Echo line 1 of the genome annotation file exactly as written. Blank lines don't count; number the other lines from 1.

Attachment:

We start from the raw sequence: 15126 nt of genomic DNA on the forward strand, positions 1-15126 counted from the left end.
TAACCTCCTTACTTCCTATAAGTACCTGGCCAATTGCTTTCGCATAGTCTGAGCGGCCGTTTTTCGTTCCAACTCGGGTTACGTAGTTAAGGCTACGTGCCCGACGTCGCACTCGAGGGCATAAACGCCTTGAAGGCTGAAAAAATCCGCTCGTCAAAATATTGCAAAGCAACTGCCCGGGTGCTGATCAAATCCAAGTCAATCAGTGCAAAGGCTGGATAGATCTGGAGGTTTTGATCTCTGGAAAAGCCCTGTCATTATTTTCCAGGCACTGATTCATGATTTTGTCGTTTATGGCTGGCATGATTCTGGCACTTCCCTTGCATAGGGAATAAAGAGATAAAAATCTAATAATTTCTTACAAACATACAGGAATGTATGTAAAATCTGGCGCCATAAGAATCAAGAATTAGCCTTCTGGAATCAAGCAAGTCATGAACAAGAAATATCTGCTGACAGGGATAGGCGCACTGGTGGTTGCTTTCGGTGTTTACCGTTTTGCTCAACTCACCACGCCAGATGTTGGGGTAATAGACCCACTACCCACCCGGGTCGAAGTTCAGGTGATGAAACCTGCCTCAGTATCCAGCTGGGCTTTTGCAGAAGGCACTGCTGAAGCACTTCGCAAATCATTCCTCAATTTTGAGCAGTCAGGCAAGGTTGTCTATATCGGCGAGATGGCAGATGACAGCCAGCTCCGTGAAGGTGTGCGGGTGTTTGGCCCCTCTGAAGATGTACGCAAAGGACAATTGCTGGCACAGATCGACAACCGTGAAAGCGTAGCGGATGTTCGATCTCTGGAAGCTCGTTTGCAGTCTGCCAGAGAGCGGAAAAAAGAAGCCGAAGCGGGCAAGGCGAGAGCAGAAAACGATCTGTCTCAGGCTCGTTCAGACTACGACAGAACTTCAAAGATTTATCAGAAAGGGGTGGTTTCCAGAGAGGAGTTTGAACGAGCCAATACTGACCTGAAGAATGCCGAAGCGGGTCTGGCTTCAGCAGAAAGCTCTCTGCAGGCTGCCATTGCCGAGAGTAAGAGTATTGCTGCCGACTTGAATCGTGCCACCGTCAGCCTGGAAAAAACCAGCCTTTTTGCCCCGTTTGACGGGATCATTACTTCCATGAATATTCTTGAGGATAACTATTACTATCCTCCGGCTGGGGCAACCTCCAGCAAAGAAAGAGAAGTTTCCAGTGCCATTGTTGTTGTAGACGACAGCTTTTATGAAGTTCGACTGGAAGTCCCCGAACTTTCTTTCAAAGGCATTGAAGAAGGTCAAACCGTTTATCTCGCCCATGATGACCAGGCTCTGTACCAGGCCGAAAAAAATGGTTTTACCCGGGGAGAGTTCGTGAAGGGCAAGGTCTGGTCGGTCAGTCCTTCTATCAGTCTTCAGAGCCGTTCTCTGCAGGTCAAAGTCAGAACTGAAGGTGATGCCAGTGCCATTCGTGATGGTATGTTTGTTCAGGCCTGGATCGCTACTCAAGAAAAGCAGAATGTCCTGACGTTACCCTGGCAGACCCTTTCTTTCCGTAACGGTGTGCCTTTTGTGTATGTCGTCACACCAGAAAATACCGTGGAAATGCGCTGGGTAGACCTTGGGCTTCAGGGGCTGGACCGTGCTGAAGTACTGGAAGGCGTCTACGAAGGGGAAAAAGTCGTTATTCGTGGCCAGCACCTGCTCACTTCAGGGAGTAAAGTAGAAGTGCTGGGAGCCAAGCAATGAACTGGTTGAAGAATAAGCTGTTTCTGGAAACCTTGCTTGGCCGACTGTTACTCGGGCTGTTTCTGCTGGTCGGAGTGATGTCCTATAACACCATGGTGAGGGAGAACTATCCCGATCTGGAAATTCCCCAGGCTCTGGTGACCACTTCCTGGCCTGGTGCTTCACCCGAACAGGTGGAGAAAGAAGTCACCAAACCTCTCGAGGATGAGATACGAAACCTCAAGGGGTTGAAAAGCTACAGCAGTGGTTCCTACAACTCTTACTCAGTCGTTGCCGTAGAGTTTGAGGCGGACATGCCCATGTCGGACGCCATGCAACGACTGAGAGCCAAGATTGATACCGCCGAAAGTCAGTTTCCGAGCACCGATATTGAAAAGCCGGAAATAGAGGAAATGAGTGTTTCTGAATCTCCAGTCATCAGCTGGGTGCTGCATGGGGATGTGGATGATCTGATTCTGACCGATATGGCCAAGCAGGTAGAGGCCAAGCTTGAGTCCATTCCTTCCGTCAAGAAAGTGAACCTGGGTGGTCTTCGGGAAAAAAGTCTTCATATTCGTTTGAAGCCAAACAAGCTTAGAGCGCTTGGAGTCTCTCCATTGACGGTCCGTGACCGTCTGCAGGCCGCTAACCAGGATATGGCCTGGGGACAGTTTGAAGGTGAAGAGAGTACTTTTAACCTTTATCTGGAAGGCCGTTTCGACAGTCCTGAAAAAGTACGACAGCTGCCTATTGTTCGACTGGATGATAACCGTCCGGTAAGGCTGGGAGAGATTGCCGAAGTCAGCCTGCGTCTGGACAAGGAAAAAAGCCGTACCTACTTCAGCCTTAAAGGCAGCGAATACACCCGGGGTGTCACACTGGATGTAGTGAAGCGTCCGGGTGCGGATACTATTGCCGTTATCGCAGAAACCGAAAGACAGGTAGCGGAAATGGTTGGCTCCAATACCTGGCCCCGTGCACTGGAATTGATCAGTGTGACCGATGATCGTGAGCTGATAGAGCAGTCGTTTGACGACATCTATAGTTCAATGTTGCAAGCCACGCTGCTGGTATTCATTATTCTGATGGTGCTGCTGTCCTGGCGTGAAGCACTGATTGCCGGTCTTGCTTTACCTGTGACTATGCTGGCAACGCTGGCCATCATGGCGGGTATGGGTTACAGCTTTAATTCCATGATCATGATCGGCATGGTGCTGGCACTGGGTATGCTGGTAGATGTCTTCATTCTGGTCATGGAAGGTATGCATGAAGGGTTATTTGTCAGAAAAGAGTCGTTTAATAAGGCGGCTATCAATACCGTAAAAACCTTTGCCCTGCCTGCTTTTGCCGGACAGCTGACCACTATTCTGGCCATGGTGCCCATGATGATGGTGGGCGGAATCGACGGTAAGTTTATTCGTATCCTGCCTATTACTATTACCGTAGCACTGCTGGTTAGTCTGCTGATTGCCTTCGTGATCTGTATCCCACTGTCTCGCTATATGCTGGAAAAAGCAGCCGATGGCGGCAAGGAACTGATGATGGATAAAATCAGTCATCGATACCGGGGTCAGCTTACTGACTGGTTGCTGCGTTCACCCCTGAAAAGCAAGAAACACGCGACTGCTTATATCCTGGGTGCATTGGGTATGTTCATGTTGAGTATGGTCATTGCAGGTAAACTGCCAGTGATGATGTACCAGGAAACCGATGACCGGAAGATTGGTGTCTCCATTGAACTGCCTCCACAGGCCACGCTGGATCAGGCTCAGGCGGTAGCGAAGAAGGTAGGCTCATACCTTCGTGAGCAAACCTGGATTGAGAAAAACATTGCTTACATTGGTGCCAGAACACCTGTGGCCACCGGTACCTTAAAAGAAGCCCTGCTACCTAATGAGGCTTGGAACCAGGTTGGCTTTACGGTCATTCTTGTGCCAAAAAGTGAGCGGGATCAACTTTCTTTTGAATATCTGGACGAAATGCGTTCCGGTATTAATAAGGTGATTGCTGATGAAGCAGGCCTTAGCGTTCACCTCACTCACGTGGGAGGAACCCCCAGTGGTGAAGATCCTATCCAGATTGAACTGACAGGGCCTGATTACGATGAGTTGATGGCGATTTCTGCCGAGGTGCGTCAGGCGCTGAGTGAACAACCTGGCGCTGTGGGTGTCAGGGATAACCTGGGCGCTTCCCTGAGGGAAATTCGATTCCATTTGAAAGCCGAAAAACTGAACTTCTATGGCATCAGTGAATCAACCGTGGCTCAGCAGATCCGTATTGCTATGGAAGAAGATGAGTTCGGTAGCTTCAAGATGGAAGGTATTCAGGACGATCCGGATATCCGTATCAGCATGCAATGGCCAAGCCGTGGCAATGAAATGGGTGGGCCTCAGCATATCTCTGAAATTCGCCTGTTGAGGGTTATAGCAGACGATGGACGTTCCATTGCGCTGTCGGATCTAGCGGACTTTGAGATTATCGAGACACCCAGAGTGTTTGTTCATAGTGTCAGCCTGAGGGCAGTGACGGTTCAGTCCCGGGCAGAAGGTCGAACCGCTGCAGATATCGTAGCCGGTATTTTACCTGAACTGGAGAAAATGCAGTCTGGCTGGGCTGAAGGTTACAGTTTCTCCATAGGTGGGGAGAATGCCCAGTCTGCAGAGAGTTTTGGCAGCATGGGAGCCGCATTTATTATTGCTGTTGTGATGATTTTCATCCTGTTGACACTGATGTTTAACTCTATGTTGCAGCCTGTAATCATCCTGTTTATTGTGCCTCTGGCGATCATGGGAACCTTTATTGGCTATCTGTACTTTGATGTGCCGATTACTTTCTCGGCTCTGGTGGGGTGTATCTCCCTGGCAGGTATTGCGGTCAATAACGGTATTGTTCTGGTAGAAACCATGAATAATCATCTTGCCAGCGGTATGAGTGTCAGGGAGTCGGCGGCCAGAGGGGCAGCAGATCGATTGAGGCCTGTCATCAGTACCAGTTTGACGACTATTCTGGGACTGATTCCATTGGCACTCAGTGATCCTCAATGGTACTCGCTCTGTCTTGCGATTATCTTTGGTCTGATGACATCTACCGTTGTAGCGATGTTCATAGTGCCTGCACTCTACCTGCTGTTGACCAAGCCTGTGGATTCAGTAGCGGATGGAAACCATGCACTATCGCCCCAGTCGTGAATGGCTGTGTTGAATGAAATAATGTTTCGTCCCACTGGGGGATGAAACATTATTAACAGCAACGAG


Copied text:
We start from the raw sequence: 15126 nt of genomic DNA on the forward strand, positions 1-15126 counted from the left end.